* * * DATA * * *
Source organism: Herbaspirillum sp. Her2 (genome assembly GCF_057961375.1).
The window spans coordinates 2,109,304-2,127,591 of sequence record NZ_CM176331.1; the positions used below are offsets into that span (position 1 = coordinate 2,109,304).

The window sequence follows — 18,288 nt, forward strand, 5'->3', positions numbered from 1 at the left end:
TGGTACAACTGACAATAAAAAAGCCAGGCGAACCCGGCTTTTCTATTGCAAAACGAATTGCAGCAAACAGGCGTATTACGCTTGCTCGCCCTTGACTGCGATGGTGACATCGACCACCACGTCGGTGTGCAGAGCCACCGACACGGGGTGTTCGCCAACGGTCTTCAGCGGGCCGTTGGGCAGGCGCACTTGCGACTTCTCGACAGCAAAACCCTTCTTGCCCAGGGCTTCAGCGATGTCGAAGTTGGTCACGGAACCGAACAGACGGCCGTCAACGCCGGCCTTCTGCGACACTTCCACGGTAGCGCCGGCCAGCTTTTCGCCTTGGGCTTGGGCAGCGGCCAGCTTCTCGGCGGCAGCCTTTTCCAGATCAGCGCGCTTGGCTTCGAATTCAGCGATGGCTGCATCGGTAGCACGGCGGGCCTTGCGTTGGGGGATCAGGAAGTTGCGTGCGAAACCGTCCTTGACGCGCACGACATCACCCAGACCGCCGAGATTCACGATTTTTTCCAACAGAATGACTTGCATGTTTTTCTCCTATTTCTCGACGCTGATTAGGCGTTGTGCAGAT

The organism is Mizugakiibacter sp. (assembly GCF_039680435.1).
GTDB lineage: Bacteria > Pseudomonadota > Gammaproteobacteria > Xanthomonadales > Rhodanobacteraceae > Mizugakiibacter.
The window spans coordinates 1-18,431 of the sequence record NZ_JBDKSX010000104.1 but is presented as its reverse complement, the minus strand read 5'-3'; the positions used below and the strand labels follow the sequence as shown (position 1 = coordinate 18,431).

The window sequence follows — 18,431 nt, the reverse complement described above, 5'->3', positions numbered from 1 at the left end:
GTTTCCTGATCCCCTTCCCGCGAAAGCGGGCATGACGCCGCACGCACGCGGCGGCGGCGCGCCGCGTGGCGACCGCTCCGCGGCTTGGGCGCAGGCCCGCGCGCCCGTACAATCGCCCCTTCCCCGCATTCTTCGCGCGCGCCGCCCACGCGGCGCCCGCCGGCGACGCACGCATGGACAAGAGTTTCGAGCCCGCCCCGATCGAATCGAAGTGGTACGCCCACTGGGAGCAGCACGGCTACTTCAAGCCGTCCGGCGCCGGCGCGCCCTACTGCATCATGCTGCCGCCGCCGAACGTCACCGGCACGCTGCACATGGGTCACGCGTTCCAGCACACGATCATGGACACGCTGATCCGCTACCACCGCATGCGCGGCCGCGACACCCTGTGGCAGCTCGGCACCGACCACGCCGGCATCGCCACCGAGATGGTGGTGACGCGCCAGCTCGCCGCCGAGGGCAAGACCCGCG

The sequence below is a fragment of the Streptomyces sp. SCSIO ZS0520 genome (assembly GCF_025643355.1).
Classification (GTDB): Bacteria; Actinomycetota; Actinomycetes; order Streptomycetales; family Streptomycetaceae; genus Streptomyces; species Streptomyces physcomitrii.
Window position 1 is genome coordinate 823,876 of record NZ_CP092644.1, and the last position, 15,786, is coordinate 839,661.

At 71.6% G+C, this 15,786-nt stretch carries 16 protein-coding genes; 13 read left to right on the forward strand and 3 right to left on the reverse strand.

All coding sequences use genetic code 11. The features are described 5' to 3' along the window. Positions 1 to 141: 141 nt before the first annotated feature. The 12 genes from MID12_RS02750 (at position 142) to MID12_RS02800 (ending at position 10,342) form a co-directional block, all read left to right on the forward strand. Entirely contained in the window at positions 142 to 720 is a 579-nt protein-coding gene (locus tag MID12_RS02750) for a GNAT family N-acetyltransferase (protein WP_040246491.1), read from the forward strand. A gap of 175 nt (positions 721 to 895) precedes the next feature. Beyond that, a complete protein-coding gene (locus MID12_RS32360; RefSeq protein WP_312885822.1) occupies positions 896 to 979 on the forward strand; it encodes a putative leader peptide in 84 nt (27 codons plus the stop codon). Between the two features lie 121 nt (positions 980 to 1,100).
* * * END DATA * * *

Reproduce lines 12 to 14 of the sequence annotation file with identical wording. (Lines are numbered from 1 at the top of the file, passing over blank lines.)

Window position 1 is genome coordinate 823,876 of record NZ_CP092644.1, and the last position, 15,786, is coordinate 839,661.

At 71.6% G+C, this 15,786-nt stretch carries 16 protein-coding genes; 13 read left to right on the forward strand and 3 right to left on the reverse strand.

All coding sequences use genetic code 11. The features are described 5' to 3' along the window. Positions 1 to 141: 141 nt before the first annotated feature. The 12 genes from MID12_RS02750 (at position 142) to MID12_RS02800 (ending at position 10,342) form a co-directional block, all read left to right on the forward strand. Entirely contained in the window at positions 142 to 720 is a 579-nt protein-coding gene (locus tag MID12_RS02750) for a GNAT family N-acetyltransferase (protein WP_040246491.1), read from the forward strand. A gap of 175 nt (positions 721 to 895) precedes the next feature. Beyond that, a complete protein-coding gene (locus MID12_RS32360; RefSeq protein WP_312885822.1) occupies positions 896 to 979 on the forward strand; it encodes a putative leader peptide in 84 nt (27 codons plus the stop codon). Between the two features lie 121 nt (positions 980 to 1,100).